I am originally from Peebles in the Scottish Borders. I moved to Edinburgh to study Scottish ethnology and Scottish literature as an undergraduate before going on to complete both my masters and PhD in the Department of Celtic & Scottish Studies at the University of Edinburgh. My doctoral research (2012) explored the aesthetics, poetics and transformative power of the traditional ballad in performance and practice and was awarded the Michaelis-Jena Ratcliff Prize for ethnology and folklore in 2016. I shared and performed aspects of my fieldwork research with audiences at the Scottish International Storytelling Festival (SISF) at the annual 2016 Alan Bruford Memorial Lecture.

Following my PhD, I undertook post-doctoral research as a fellow at IASH (Institute for Advanced Studies in Humanities) at the University of Edinburgh. My research explored the cultural and creative vision of educationalist Patrick Geddes and the connections between ethnology, radical human ecology and geopoetics. My research, with a particular focus on the vital role of traditional arts in cultural renewal, fed into a series of talks and workshops at the Scottish Storytelling Centre’s Celtic Summer School during 2014–2016. Along with with my husband Simon, in 2014 I co-founded The Evergreen Studio in Tweeddale Court, Old Town Edinburgh, inspired by Geddes’ vision. Led by a creative co-op, this studio is still running today.

I am currently a research associate at Heriot-Watt's Intercultural Research Centre (IRC) developing a creative ethnological practice. I have worked in collaboration with Professor Ullrich Kockel publishing work on an emerging Scottish creative ethnology and its potential in a European context, and have co-written work with Professor Máiréad Nic Craith as part of the European CoHere Project.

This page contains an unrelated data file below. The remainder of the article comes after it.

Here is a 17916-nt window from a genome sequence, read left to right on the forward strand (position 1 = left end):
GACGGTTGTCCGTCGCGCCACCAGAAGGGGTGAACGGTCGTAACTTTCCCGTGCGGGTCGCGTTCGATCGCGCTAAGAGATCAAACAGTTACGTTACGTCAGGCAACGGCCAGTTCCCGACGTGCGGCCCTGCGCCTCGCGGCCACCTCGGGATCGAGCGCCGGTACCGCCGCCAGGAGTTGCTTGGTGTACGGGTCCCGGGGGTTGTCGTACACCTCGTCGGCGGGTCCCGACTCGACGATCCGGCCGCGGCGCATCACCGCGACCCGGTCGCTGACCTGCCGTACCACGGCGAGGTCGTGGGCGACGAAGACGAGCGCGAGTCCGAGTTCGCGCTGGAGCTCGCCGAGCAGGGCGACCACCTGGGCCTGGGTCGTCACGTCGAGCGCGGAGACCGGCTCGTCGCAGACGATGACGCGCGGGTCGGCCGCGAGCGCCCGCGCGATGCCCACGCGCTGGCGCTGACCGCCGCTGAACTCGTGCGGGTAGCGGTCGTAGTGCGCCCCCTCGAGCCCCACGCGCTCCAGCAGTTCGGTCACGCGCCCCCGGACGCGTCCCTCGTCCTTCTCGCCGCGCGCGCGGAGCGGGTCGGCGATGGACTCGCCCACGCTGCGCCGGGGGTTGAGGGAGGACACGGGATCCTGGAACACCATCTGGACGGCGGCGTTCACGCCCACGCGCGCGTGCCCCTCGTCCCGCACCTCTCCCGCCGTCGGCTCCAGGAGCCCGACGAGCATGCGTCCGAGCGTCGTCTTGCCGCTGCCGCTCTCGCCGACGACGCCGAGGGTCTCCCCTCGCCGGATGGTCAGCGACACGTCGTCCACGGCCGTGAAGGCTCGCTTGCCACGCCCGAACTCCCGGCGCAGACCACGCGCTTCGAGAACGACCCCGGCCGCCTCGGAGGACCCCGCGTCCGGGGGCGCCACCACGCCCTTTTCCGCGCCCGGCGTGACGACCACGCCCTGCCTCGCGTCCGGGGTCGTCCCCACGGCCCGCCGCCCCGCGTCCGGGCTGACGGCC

I have experience of lecturing, teaching and tutoring in Scottish Studies, cultural politics, heritage, ethnology, literature and the creative arts in both higher education (Department of Celtic & Scottish Studies, University of Edinburgh) further education (Newbattle Abbey College) and in non-formal contexts. I also have experience of distance and online learning through contributing to the development of a taught postgraduate course in Scottish Culture and Heritage/Cultur agus Dualchas na h-Alba at the University of Edinburgh in partnership with Sabhal Mòr Ostaig, University of the Highlands and & Islands. Here, I developed new courses relating to national and international debates in culture, creativity, policy and practice. I was nominated by the students for a EUSA Teaching Excellence award for three years running.